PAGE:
Twenty-five years ago, Star Trek wasn’t just in theaters, it was on TV too. The Next Generation was a hit, and a spin-off called Deep Space 9 was also produced, the first to be done without any involvement from Gene Roddenberry. Star Trek V was by almost all accounts a terrible movie, but this was the anniversary. Something special had to be done. Paramount was poised to start a new series of movies, this time focusing on The Next Generation. To begin, the torch had to be passed, and we needed a proper movie to make it work. Once more onto the breach, to quote Shakespeare. In fact, Shakespeare is appropriate, as the subtitle is also a Shakespeare play reference. Did I mention there’s a scene where the Klingons quote Shakespeare as well?
This movie brought everything full circle. As in Wrath of Khan, the crew is once again feeling their age. Sulu is now the captain of the Excelsior. Kirk is expected to give up his grudge against the Klingons, a grudge fueled by the death of his son in Search for Spock. Kirk has discovered that two Klingon dignitaries have been killed, and he is the prime suspect. With the murder of his son, Kirk has a proper motive.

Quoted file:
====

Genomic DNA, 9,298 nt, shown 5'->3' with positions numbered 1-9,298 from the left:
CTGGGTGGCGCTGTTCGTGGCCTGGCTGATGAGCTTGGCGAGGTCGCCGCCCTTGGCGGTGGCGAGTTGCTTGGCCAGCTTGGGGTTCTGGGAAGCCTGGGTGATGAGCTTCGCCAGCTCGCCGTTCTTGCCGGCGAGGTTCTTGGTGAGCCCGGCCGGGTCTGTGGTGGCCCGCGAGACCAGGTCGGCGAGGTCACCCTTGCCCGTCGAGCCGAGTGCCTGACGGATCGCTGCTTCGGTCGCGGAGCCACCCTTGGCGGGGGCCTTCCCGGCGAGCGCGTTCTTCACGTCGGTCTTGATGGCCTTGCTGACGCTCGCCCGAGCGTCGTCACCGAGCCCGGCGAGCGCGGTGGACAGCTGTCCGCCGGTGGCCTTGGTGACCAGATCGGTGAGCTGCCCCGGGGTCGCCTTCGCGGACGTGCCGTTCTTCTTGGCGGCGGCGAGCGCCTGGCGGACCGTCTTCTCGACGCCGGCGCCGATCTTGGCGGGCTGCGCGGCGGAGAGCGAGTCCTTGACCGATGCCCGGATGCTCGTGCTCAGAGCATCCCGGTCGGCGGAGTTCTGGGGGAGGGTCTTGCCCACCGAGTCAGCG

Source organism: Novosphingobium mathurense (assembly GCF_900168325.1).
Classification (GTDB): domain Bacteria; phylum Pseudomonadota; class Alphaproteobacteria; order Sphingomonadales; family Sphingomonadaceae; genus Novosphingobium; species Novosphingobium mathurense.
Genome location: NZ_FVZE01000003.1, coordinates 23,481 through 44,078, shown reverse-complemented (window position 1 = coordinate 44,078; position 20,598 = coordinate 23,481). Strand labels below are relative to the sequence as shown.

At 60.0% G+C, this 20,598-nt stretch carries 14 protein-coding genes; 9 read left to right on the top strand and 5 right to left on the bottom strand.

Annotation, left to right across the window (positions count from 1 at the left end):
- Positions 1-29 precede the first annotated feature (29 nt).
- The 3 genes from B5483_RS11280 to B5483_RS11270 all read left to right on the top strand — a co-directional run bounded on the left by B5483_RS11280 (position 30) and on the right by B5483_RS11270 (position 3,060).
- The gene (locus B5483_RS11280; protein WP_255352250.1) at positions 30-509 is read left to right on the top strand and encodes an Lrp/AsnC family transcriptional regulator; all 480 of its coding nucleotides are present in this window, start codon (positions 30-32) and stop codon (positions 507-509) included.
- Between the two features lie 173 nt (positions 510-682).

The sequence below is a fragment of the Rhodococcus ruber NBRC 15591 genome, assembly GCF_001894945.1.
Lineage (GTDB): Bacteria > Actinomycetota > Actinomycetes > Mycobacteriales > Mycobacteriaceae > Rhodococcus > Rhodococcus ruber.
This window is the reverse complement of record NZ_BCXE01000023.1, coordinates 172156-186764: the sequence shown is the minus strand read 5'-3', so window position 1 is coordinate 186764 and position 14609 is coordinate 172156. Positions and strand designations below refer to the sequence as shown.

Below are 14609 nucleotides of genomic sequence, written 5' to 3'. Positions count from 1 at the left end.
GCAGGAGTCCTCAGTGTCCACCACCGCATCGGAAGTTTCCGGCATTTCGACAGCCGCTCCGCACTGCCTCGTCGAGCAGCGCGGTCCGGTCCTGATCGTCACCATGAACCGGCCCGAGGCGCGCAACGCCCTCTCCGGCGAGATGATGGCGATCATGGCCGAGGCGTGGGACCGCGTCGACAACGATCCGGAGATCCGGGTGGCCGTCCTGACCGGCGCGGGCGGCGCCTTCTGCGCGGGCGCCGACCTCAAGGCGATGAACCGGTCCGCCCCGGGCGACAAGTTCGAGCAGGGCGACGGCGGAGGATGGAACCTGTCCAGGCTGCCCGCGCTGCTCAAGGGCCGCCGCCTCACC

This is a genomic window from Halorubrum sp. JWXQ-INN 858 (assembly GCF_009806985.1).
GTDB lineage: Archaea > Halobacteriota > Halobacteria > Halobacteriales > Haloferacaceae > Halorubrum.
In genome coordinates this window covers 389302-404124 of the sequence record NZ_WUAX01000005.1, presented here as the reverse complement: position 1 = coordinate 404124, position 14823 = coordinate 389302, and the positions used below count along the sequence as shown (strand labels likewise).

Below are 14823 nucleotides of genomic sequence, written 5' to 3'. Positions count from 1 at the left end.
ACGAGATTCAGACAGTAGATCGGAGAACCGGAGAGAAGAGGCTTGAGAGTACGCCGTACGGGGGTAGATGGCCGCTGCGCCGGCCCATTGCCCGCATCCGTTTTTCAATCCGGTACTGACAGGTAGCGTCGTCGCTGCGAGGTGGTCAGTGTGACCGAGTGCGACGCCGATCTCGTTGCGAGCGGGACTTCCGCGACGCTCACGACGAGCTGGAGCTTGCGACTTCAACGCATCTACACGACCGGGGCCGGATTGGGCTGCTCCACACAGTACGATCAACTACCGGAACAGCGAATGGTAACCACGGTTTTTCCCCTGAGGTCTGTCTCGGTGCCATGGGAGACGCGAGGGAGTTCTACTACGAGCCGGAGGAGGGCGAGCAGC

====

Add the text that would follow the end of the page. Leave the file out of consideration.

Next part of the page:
The Klingons in this movie are closer to their portrayal in Next Generation. They’re still enemies of the Federation, but they are honor-bound. They seem like samurai rather than bloodthirsty conquerors like they were in the original series. (As a further connection to Next Generation, Michael Dorn himself even appears as a prosecutor in the courtroom scene.) It’s discovered there is a conspiracy underfoot that may crush any hopes of there ever being peace between the two enemies.
The Undiscovered Country is an appropriate subtitle for this movie, as it looks to the future. Kirk and his friends realize that time has passed them by. Kirk’s prejudice and revenge against the Klingons has to be cast aside for justice. The “undiscovered country” referenced here is the uncertain future. What lies ahead for Starfleet, the Enterprise, and the Klingons? What steps will be taken to end the conflict?
Star Trek VI is a huge improvement over its predecessor. It has a grander scope and has a hopeful feel. It sets the stage for Star Trek: The Next Generation, as we see seeds planted that will lead to the alliance between the Klingons and the Federation. It was a proper celebration of both the legacy and the future of the franchise.